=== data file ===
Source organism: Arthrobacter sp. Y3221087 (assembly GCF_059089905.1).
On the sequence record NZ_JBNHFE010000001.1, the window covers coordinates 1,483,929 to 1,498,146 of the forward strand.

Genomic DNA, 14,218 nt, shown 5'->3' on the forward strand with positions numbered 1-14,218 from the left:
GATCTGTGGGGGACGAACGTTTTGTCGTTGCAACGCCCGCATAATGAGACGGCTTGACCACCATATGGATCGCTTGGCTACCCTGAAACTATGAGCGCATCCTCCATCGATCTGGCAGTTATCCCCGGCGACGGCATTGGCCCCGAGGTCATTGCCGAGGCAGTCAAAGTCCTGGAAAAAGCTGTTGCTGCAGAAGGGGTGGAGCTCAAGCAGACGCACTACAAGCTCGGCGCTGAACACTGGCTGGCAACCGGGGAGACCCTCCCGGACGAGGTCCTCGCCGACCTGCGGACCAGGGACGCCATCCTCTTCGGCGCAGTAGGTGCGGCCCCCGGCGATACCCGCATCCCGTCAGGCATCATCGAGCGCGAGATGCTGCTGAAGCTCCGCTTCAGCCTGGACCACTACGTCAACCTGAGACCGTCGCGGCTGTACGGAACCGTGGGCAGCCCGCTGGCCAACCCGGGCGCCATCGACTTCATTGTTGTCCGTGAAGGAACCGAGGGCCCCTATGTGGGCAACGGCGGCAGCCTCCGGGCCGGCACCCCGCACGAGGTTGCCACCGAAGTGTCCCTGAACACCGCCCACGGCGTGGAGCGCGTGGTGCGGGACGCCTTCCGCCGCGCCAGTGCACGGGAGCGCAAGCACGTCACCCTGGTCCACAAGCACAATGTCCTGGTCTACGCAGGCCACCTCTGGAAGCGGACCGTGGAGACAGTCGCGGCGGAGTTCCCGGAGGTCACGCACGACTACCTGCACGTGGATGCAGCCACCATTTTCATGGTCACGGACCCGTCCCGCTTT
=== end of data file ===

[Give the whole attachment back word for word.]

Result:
Source organism: Arthrobacter sp. Y3221087 (assembly GCF_059089905.1).
On the sequence record NZ_JBNHFE010000001.1, the window covers coordinates 1,483,929 to 1,498,146 of the forward strand.

Genomic DNA, 14,218 nt, shown 5'->3' on the forward strand with positions numbered 1-14,218 from the left:
GATCTGTGGGGGACGAACGTTTTGTCGTTGCAACGCCCGCATAATGAGACGGCTTGACCACCATATGGATCGCTTGGCTACCCTGAAACTATGAGCGCATCCTCCATCGATCTGGCAGTTATCCCCGGCGACGGCATTGGCCCCGAGGTCATTGCCGAGGCAGTCAAAGTCCTGGAAAAAGCTGTTGCTGCAGAAGGGGTGGAGCTCAAGCAGACGCACTACAAGCTCGGCGCTGAACACTGGCTGGCAACCGGGGAGACCCTCCCGGACGAGGTCCTCGCCGACCTGCGGACCAGGGACGCCATCCTCTTCGGCGCAGTAGGTGCGGCCCCCGGCGATACCCGCATCCCGTCAGGCATCATCGAGCGCGAGATGCTGCTGAAGCTCCGCTTCAGCCTGGACCACTACGTCAACCTGAGACCGTCGCGGCTGTACGGAACCGTGGGCAGCCCGCTGGCCAACCCGGGCGCCATCGACTTCATTGTTGTCCGTGAAGGAACCGAGGGCCCCTATGTGGGCAACGGCGGCAGCCTCCGGGCCGGCACCCCGCACGAGGTTGCCACCGAAGTGTCCCTGAACACCGCCCACGGCGTGGAGCGCGTGGTGCGGGACGCCTTCCGCCGCGCCAGTGCACGGGAGCGCAAGCACGTCACCCTGGTCCACAAGCACAATGTCCTGGTCTACGCAGGCCACCTCTGGAAGCGGACCGTGGAGACAGTCGCGGCGGAGTTCCCGGAGGTCACGCACGACTACCTGCACGTGGATGCAGCCACCATTTTCATGGTCACGGACCCGTCCCGCTTT